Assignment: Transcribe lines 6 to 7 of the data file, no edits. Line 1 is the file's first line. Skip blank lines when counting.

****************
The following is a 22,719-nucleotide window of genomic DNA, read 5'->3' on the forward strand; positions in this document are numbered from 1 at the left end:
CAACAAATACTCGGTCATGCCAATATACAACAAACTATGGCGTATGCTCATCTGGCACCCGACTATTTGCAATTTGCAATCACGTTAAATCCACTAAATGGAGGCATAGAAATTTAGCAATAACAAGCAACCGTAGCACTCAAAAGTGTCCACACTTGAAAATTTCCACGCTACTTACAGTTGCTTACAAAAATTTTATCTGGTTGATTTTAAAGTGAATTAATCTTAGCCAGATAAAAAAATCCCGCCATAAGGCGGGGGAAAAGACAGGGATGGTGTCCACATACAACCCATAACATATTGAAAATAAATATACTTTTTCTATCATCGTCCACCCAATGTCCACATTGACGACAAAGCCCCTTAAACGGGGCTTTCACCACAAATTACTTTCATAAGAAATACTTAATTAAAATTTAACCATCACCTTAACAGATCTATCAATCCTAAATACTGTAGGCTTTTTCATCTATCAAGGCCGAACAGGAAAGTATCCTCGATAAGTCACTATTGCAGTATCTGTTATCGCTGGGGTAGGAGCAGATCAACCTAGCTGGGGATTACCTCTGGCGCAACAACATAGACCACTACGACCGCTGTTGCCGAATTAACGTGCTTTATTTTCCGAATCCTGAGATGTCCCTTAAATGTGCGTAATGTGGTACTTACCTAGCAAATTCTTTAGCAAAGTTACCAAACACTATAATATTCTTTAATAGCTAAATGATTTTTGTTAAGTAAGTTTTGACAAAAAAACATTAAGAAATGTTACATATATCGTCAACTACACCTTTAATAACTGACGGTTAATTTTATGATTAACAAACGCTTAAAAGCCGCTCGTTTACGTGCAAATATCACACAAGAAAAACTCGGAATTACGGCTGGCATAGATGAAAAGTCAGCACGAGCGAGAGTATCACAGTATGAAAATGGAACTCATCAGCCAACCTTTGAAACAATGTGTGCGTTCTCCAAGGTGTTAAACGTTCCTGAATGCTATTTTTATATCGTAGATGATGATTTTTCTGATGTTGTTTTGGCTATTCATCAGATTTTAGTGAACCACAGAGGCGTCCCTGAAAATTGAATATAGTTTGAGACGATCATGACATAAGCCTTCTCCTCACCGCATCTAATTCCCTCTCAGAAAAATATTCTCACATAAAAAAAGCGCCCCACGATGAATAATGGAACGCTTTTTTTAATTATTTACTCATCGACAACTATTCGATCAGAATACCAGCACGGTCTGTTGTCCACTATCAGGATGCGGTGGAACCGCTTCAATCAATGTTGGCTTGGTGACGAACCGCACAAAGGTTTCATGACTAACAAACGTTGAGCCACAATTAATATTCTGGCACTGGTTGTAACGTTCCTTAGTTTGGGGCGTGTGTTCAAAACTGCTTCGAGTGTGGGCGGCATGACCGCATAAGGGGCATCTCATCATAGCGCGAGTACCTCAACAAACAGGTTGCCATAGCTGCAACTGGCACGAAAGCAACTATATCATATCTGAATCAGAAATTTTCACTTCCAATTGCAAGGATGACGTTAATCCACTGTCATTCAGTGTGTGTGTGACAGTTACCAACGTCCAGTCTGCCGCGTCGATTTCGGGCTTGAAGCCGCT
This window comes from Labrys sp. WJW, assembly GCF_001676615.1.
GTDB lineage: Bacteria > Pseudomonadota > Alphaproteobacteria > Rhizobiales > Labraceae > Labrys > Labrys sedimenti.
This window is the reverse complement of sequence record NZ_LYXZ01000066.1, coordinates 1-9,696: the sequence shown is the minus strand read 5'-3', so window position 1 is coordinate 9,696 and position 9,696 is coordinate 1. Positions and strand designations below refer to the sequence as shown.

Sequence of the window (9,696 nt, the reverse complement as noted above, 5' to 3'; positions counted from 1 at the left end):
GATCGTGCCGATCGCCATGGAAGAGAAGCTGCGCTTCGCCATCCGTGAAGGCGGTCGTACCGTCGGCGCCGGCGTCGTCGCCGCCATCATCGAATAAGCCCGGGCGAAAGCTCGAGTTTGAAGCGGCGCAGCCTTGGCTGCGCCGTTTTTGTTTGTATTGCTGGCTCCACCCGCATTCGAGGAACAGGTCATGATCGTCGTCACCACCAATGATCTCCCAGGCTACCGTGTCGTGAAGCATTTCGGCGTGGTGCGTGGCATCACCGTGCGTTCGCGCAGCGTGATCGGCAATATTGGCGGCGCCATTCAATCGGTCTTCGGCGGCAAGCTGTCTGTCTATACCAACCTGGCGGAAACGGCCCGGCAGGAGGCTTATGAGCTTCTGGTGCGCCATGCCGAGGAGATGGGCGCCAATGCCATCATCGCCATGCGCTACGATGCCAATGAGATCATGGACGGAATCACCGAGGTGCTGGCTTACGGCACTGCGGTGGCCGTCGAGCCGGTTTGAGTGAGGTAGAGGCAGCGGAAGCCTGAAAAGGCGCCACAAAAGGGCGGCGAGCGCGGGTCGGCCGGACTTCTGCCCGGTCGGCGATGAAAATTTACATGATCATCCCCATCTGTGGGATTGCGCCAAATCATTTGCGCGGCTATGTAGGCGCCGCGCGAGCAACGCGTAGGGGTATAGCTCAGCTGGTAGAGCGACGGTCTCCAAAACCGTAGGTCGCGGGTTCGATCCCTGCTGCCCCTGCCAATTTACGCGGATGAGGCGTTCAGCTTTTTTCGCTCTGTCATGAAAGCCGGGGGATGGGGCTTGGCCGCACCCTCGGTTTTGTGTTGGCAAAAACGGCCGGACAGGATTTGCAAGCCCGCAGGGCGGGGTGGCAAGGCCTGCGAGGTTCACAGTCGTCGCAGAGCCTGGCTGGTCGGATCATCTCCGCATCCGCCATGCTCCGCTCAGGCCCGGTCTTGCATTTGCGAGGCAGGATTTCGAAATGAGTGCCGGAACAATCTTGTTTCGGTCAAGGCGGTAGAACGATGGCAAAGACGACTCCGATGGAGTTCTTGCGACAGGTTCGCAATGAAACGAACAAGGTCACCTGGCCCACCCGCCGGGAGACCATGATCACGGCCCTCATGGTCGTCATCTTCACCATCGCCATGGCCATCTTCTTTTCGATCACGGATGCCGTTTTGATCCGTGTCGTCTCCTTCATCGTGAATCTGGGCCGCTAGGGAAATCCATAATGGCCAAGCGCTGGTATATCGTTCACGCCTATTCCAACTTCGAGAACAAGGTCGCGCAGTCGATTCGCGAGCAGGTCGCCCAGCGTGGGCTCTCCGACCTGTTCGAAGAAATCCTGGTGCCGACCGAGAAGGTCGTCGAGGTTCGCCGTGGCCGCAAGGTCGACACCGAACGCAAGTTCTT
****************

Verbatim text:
Sequence of the window (9,696 nt, the reverse complement as noted above, 5' to 3'; positions counted from 1 at the left end):
GATCGTGCCGATCGCCATGGAAGAGAAGCTGCGCTTCGCCATCCGTGAAGGCGGTCGTACCGTCGGCGCCGGCGTCGTCGCCGCCATCATCGAATAAGCCCGGGCGAAAGCTCGAGTTTGAAGCGGCGCAGCCTTGGCTGCGCCGTTTTTGTTTGTATTGCTGGCTCCACCCGCATTCGAGGAACAGGTCATGATCGTCGTCACCACCAATGATCTCCCAGGCTACCGTGTCGTGAAGCATTTCGGCGTGGTGCGTGGCATCACCGTGCGTTCGCGCAGCGTGATCGGCAATATTGGCGGCGCCATTCAATCGGTCTTCGGCGGCAAGCTGTCTGTCTATACCAACCTGGCGGAAACGGCCCGGCAGGAGGCTTATGAGCTTCTGGTGCGCCATGCCGAGGAGATGGGCGCCAATGCCATCATCGCCATGCGCTACGATGCCAATGAGATCATGGACGGAATCACCGAGGTGCTGGCTTACGGCACTGCGGTGGCCGTCGAGCCGGTTTGAGTGAGGTAGAGGCAGCGGAAGCCTGAAAAGGCGCCACAAAAGGGCGGCGAGCGCGGGTCGGCCGGACTTCTGCCCGGTCGGCGATGAAAATTTACATGATCATCCCCATCTGTGGGATTGCGCCAAATCATTTGCGCGGCTATGTAGGCGCCGCGCGAGCAACGCGTAGGGGTATAGCTCAGCTGGTAGAGCGACGGTCTCCAAAACCGTAGGTCGCGGGTTCGATCCCTGCTGCCCCTGCCAATTTACGCGGATGAGGCGTTCAGCTTTTTTCGCTCTGTCATGAAAGCCGGGGGATGGGGCTTGGCCGCACCCTCGGTTTTGTGTTGGCAAAAACGGCCGGACAGGATTTGCAAGCCCGCAGGGCGGGGTGGCAAGGCCTGCGAGGTTCACAGTCGTCGCAGAGCCTGGCTGGTCGGATCATCTCCGCATCCGCCATGCTCCGCTCAGGCCCGGTCTTGCATTTGCGAGGCAGGATTTCGAAATGAGTGCCGGAACAATCTTGTTTCGGTCAAGGCGGTAGAACGATGGCAAAGACGACTCCGATGGAGTTCTTGCGACAGGTTCGCAATGAAACGAACAAGGTCACCTGGCCCACCCGCCGGGAGACCATGATCACGGCCCTCATGGTCGTCATCTTCACCATCGCCATGGCCATCTTCTTTTCGATCACGGATGCCGTTTTGATCCGTGTCGTCTCCTTCATCGTGAATCTGGGCCGCTAGGGAAATCCATAATGGCCAAGCGCTGGTATATCGTTCACGCCTATTCCAACTTCGAGAACAAGGTCGCGCAGTCGATTCGCGAGCAGGTCGCCCAGCGTGGGCTCTCCGACCTGTTCGAAGAAATCCTGGTGCCGACCGAGAAGGTCGTCGAGGTTCGCCGTGGCCGCAAGGTCGACACCGAACGCAAGTTCTT